- The Washington Times - Sunday, August 22, 2004

FREDERICK, Md. — Founders of Maryland’s only charter school are still learning, two years after opening their trailblazing institution.

One of the most important lessons involves money, and it applies to each of the 50 groups statewide seeking a charter from their local school board to open a quasi-independent school. Charter schools are public institutions run by private groups that have more freedom than conventional schools to set curricula and policies.

The state’s 2003 charter-school law requires local boards of education to provide funding to charter schools “commensurate” with what the district’s other schools receive. That leaves ample room for interpretation, as leaders of the Monocacy Valley Montessori Public Charter School learned last month when Frederick County school officials told them that this year they would get less money than they expected.

Instead of $6,443 per pupil, the amount the group had budgeted for, they will receive $5,994, the same as last year, school system administrators decided. That amounted to a $40,000 cut in the school’s operating budget, from $1.35 million to $1.31 million.

The difference reflects, in part, a change in the school system’s valuation of central-office functions available to the charter school, Monocacy Valley leaders said. The more services system administrators decide the charter school can obtain from the central office, the fewer dollars they must allocate for charter-school operations.

Unless negotiations restore the funds, the charter school, located in the leased offices of a former warehouse, must postpone purchases of library books and playground equipment so it can pay its instructors, parents said.

“Obviously, the dollars we receive have a direct impact on the success of our school,” said John Borgersen, whose daughter, Hanne, will be in fifth grade this fall.

“The results of this negotiation will be vitally important on a statewide scale, as it will set an important precedent concerning the process by which charter schools will be funded,” Mr. Borgersen said.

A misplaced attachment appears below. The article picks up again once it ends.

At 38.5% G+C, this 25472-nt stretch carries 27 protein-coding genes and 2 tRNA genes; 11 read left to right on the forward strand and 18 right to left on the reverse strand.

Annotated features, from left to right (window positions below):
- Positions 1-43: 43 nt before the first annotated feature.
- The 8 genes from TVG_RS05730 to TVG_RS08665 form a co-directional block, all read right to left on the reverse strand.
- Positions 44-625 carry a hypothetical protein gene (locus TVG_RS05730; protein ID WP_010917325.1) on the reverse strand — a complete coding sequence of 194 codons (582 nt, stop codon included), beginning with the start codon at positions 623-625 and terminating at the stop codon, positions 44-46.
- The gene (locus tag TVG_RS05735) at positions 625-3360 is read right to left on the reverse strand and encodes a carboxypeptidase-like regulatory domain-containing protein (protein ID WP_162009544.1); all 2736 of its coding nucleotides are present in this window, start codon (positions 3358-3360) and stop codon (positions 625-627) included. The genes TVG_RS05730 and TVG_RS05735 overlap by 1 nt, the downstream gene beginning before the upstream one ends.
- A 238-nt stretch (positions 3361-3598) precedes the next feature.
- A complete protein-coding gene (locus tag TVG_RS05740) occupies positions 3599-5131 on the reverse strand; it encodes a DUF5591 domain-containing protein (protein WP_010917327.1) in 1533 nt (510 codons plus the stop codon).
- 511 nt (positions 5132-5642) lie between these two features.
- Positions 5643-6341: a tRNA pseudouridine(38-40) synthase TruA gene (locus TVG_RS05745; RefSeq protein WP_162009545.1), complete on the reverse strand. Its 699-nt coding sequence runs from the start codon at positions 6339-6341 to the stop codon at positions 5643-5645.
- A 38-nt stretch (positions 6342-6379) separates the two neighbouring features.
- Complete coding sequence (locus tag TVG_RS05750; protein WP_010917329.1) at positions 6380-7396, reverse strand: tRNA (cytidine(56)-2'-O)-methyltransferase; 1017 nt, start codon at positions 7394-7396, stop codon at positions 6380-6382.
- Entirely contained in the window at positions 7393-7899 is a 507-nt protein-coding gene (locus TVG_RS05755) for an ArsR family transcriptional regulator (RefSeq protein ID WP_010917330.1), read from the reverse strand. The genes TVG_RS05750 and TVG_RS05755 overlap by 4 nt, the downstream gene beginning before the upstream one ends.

His wife, Cynthia Wilcox, a member of the school’s governing council, said the question of what constitutes “commensurate” funding should be answered at the state level.

“If you look at other states that have charter-school policies, they really do specify what the funding level needs to be, and it’s possible that’s where this will get resolved,” she said.

Bill Rinehard, spokesman for the Maryland State Department of Education, said the charter-school law is intentionally vague on that point.

“Some states did include a formula, but when the legislation was drafted, it was felt that might be a little bit too restrictive,” Mr. Rinehard said.

The state school board supports the concept of local control, “so we wanted the school systems to have the freedom to come up with their own formulas.”

Disputes can be appealed, Mr. Rinehard said.

Joni Gardner, president of the Maryland Charter School Network, said commensurate funding “is a huge problem.” She said that while the state cannot mandate a funding formula, it could suggest a model for districts to follow.

Miss Gardner likes a proposal in Harford County, where the school system would divide the cost of its services by the number of students systemwide and then offer those services for sale to the charter school.

“If $10 per student is the cost to provide human resource services and the charter school wants to buy that from the district, it can buy that from the district or it can handle it in-house or contract for it elsewhere, or whatever,” Miss Gardner said.

For two years, leaders of the Monocacy Valley school in Frederick have worked hard to open and expand the institution. It started as K-6, added a seventh grade last year and will have preschool and eighth-grade classes this fall, with a total enrollment of 228.

If they had to start over, Leslie Mansfield, president of the group that holds the charter, said she would seek more advice from small-business owners who understand money matters.

“You have to essentially get the biggest bang for your buck at a school like this, so you need people that are very savvy in how to stretch those dollars,” she said.

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